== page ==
CONSOLIDATED STATEMENT OF COMPREHENSIVE INCOME

 

 

 

 

Note

Year ended

30 September

2018

$'000

Year ended

30 September

2017

$'000

Revenue

5

62,870

59,872

Cost of sales

 

(25,581)

(24,378)

Gross profit

 

37,289

35,494

Selling, general and administrative expenses

 

 

 

Before exceptional items and bargain purchase gain

 

(23,537)

(22,900)

Exceptional items

9

(761)

(1,054)

Bargain purchase gain

4, 6

-

1,259

 

 

(24,298)

(22,695)

Other operating income

 

1,175

986

Operating profit

 

14,166

13,785

Finance income

10

29

12

Finance expenses

10

(3,581)

(2,810)

Finance expenses - net

 

(3,552)

(2,798)

Profit before taxation

6

10,614

10,987

Taxation

11

(1,103)

(1,799)

Profit for the year and total comprehensive income attributable to equity holders of the parent company

 

9,511

9,188

 

 

 

 

Earnings per share

 

 

 

Basic earnings per share (cents)

12

10.7

10.3

Diluted earnings per share (cents)

12

10.7

10.3

 

 

 

 

Other comprehensive income

 

 

 

Items that may be subsequently reclassified to profit or loss

 

 

 

Currency translation differences

 

-

(112)

Total comprehensive income for the year

 

9,511

9,076

 

 

 

 

Non-GAAP measures

 

 

 

EBITDA and Adjusted EBITDA

 

 

 

Operating profit

 

14,166

13,785

Loss on disposal of assets

 

125

49

Depreciation and amortisation

6

4,630

4,135

Impairment of short-term investments

18

-

34

EBITDA

 

18,921

18,003

Exceptional items

9

761

1,054

Bargain purchase gain

4, 6

-

(1,259)

Adjusted EBITDA*

 

19,682

17,798

Adjusted EBITDA margin*

 

31.3%

29.7%


* Comparative adjusted EBITDA figures have been re-presented to include non-exceptional share-based payment charges.

All amounts relate to continuing activities.

 

 

CONSOLIDATED AND COMPANY STATEMENTS OF FINANCIAL POSITION

 

 

 

 

 

Note

Group

2018

$'000

Group

2017

$'000

Company

2018

$'000

Company

2017

$'000

Non-current assets

 

 

 

 

 

Investments in subsidiary undertakings

30

-

-

100,061

104,639

Property, plant and equipment

13

184,666

183,714

-

-

Intangible assets

14

443

114

-

-

Deferred tax assets

15

5,350

4,938

-

-

 

 

190,459

188,766

100,061

104,639

Current assets

 

 

 

 

 

Inventories

16

3,133

3,062

-

-

Trade and other receivables

17

6,210

4,668

397

42

Short-term investments

18

33

33

-

-

Cash and cash equivalents

19

2,357

996

184

-

 

 

11,733

8,759

581

42

Total assets

 

202,192

197,525

100,642

104,681

 

 

 

 

 

 

Current liabilities

 

 

 

 

 

Loans and borrowings

20

7,542

7,095

-

-

Bank overdraft

19

6,629

411

-

-

Trade and other payables

21

6,256

7,081

13

43

Provisions

22

281

615

 -

-

Tax payable

 

118

892

-

-

 

 

20,826

16,094

13

43

Non-current liabilities

 

 

 

 

 

Loans and borrowings

20

60,350

66,602

-

-

Deferred tax liabilities

15

5,646

5,047

-

-

Total liabilities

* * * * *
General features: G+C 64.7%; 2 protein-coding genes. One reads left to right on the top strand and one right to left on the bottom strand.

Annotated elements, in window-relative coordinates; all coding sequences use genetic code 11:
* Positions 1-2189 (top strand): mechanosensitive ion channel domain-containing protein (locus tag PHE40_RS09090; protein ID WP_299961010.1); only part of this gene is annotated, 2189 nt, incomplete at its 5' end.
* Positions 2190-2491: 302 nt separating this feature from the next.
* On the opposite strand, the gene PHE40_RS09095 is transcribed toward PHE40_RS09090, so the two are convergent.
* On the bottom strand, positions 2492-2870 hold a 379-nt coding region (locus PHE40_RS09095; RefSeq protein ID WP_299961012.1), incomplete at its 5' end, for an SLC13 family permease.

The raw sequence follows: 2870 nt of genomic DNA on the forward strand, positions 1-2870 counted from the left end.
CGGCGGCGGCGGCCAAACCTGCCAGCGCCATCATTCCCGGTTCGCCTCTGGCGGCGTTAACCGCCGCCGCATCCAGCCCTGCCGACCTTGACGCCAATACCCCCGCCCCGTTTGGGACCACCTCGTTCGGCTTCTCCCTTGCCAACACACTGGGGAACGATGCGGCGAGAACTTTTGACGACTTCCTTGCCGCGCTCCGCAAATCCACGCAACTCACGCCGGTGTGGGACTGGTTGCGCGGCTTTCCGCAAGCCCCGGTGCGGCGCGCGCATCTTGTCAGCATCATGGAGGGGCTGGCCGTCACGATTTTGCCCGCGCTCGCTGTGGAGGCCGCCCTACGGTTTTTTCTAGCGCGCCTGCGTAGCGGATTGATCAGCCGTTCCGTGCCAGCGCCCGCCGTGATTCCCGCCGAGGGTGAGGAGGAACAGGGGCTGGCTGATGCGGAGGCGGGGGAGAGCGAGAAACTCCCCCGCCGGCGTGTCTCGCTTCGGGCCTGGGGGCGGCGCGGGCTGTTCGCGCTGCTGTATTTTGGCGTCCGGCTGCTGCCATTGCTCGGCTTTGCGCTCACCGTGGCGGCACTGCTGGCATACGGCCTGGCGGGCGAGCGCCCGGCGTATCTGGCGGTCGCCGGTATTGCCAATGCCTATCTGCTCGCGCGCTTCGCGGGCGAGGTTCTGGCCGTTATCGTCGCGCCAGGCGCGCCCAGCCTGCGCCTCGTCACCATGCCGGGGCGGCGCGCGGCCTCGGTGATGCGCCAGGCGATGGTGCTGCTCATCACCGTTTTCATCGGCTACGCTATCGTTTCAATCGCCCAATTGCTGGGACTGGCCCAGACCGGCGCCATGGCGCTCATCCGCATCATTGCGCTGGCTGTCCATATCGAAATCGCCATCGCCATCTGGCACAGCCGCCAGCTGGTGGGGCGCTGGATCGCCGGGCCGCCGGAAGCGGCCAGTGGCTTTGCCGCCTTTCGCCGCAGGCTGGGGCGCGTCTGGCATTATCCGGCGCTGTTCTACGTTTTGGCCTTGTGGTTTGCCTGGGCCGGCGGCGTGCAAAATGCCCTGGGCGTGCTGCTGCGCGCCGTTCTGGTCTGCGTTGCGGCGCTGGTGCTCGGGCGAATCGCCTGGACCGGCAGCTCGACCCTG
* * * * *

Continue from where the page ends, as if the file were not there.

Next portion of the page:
86,822

87,743

13

43

Net assets

 

115,370

109,782

100,629

104,638

 

 

 

 

 

 

Equity attributable to equity holders of the parent

 

 

 

 

 

Share capital

24

1,367

1,367

1,367

1,367

Merger reserve

24

43,497

43,497

86,208

86,208

Share-based payment reserve

 

355

556

355

556

Retained earnings at the beginning of the year

 

64,362

63,191

16,507

36,337

Profit/(loss) for the year attributable to the owners

 

9,511

9,188

(86)

142

Other changes in retained earnings

 

(3,722)

(8,017)

(3,722)

(19,972)

Retained earnings

 

70,151

64,362

12,699

16,507

Total equity

 

115,370

109,782

100,629

104,638

 

 

CONSOLIDATED STATEMENT OF CHANGES IN EQUITY

 

 

 

 

 

 

 

Note

 

 

Share capital

$'000

 

 

Merger reserve

$'000

Share-based payment reserve

$'000

 

 

Retained earnings

$'000

 

 

Total equity

$'000

Balance at 1 October 2016

 

1,367

43,497

909

63,191

108,964

Profit for the year

 

-

-

-

9,188

9,188

Foreign exchange

 

-

-

-

(112)

(112)

Total comprehensive income for the year

 

-

-

-

9,076

9,076

Dividends

 

-

-

-

(7,905)

(7,905)

Share-based payments

23

-

-

(353)

-

(353)

Total transactions with owners recognised directly in equity

 

-

-

(353)

(7,905)

(8,258)

Balance at 30 September 2017

 

1,367

43,497

556

64,362

109,782

Profit for the year

 

-

-

-

9,511

9,511

Total comprehensive income for the year

 

-

-

-

9,511

9,511

Dividends

 

-

-

-

(3,722)

(3,722)

Share-based payments

23

-

-

(201)

-

(201)

Total transactions with owners recognised directly in equity

 

-

-

(201)

(3,722)

(3,923)

Balance at 30 September 2018

 

1,367

43,497

355

70,151

115,370

 

 

 

COMPANY STATEMENT OF CHANGES IN EQUITY

 

 

 

 

 

 

 

Note

 

 

Share capital

$'000

 

 

Merger reserve

$'000

Share-based payment reserve

$'000

 

 

Retained earnings

$'000

 

 

 

Total equity

$'000

Balance at 1 October 2016

 

1,367

86,208

909

36,337

124,821

Profit for the year

 

-

-

-

142

142

Currency translation differences

 

-

-

-

(12,067)

(12,067)

Total comprehensive income for the year

 

-

-

-

(11,925)

(11,925)

Dividends

 

-

-

-

(7,905)

(7,905)

Share-based payments

23

-

-

(353)

-

(353)

Total transactions with owners recognised directly in equity